JACOB LY assesses the effects of O’Reilly Factor contributor Jesse Watters’ recent jaunt into New York City’s Chinatown.


Under the guise of “reporting” on the presidential election and the state of US-China relations, Fox News correspondent Jesse Watters recently ventured into New York City’s Chinatown to conduct on-street interviews with local Chinese-Americans. His piece for the O’Reilly Factor, splicing clips of interviews and Hollywood movies, failed to shed any light on the subjects’ actual opinions about and interpretations of recent political developments. What Watters was able to accomplish, though, was the perpetuation of stereotypes and generalizations about China and the Chinese population in America.

To summarize: the segment is littered with questions and comments made by Watters that serve to demean the Chinese community while strengthening generalizations made about Chinese culture. For example, by asking a Chinese-American if he should bow upon greeting or if it’s the year of the dragon, Watters builds upon stereotypes of Chinese culture already constructed by mainstream media. By maintaining and developing these simplistic views of Chinese culture, Watters reinforces a narrative that misconstrues the depth and meaning of Chinese traditions. By reducing Chinese customs to a handful of symbols—such as zodiacs signs and bowing—Watters epitomizes the view that the Chinese and their culture are simplistic, foreign, and, by extension, unworthy.

Yet, Watters truly shows he has no limits when he bombards an elderly Chinese woman, who seems unable to speak English, with questions about Trump’s anti-Chinese statements. The woman politely smiles and nods in response, acknowledging Watters’ presence. Yet the clip was edited to emphasize her assumed inability to understand Watters’ question. By taking advantage of the language barrier, Watters humiliates an elderly woman and once again, succeeds in asserting the supposed simple-mindedness and naiveté of the Chinese population.

The clip also demonstrates one of the larger problems faced by many Asian-American communities: the homogenization of many cultural, national, and ethnic groups in the eyes of white Americans. Watters’ inability to distinguish between the people and cultures of China, Japan and Korea is illustrated when he asks if an interviewee “knows karate,” a Japanese martial art, and when he is seen sparring in a martial arts studio with a Korean flag hanging in the background. The piece worsens as Watters splices together pieces from movies that depict Japanese and other Asian groups. Watters’ ignorance demonstrates how overgeneralization under the label “Asian” has led to a devaluation of unique cultures and practices.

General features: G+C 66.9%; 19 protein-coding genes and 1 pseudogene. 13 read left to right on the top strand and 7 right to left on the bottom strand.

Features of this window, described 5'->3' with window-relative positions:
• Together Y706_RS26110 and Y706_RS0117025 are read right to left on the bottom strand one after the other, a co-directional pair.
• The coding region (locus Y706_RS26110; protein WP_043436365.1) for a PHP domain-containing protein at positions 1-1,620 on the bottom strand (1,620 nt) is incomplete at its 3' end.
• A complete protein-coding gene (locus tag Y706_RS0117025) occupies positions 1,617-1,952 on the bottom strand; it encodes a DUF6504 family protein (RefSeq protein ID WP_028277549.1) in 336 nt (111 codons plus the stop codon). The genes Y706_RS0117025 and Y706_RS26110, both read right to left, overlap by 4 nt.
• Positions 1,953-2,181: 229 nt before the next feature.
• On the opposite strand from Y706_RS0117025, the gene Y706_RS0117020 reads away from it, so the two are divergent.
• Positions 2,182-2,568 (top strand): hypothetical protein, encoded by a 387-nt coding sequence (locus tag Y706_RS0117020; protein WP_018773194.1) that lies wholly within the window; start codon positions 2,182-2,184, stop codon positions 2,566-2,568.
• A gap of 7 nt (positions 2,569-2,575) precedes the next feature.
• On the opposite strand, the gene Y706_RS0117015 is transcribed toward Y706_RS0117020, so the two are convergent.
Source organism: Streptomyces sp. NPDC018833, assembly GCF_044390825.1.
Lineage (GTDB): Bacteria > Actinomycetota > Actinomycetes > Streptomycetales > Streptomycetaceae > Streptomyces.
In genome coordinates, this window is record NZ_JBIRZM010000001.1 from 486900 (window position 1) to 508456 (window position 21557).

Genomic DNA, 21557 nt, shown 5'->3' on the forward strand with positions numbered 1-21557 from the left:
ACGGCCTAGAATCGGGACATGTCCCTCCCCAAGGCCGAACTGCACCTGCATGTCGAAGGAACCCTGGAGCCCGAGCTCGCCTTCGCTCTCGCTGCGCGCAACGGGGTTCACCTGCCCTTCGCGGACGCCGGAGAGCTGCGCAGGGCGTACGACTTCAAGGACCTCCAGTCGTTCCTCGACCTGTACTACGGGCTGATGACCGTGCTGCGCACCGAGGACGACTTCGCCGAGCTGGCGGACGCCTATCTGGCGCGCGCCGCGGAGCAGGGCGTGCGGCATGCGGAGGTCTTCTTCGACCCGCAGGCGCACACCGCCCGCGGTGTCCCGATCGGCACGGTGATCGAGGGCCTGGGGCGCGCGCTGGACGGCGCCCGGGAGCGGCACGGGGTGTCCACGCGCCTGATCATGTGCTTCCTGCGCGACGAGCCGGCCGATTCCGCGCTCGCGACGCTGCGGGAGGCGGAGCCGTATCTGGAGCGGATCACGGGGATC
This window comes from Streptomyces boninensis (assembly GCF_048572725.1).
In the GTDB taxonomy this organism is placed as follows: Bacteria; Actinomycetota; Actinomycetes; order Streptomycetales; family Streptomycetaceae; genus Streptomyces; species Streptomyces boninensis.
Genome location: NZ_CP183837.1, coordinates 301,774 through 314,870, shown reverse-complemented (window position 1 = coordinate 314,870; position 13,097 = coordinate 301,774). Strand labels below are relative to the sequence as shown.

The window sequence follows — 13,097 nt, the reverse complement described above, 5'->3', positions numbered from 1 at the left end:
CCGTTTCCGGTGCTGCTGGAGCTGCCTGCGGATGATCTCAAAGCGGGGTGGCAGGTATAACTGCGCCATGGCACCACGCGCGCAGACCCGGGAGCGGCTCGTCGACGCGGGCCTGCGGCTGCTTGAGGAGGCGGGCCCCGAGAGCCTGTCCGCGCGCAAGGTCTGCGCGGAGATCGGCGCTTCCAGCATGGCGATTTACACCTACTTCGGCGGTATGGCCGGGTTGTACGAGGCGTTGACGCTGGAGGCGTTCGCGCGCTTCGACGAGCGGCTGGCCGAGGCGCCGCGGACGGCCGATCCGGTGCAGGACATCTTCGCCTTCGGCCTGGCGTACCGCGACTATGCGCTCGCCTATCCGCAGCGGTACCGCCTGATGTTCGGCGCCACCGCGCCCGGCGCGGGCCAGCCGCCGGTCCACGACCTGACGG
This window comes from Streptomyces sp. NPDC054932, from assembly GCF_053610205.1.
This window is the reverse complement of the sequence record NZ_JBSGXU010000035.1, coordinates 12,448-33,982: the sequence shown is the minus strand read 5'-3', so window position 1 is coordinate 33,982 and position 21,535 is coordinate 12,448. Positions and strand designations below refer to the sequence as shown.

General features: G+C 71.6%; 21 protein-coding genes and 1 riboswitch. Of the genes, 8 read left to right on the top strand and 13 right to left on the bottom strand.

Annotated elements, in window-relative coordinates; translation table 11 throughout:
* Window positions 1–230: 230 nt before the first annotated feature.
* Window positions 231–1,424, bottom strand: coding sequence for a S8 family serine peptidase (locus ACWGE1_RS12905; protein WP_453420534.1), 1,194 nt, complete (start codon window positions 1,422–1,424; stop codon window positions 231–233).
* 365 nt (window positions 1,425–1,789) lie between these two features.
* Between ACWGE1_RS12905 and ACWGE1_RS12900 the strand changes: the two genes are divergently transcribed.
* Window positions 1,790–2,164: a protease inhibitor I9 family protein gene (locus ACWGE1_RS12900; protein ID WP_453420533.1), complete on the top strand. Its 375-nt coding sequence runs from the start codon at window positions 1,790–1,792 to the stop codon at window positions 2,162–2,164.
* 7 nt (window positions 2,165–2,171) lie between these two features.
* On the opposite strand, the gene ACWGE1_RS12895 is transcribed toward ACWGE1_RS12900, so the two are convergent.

After the segment aired, activists and members of the Asian-American community took to social media to draw notice to the piece’s racism. Despite calls for an apology from the Asian-American community and notably, from the Asian-American Journalists Association, neither Watters, Bill O’Reilly, nor Fox News have acknowledged the blatant racism in Watters’ piece. Watters has simply expressed “regret” for potentially causing offense.

Nevertheless, Fox’s reluctance to apologize for, or even acknowledge, its mistake highlights a core issue with the portrayal of Chinese and Chinese-Americans in the media. Mainstream news sources and reporters lack the understanding that other cultures hold just as much value as American and European cultures. Coming from positions that are cemented heavily in Euro-American centricity, reporters perpetuate oversimplified deconstructions of Chinese and Asian cultures as a form of mean-spirited comedy—as is so widely demonstrated by the Watters segment. These reporters turn distinct cultures into a threatening “other,” worthy of being belittled on national television.

One thing that I hope Jesse took away from his time in Chinatown is summed up eloquently when he asks a passerby to teach him some Chinese words. In response to Watters’ incorrect pronunciation, the passerby remarked “you’ve got to do it properly—otherwise, forget it.” Hopefully, that’s something Watters will take to heart in his future reporting.


Jacob Ly is a sophomore at Yale University. Contact him at jacob.ly@yale.edu.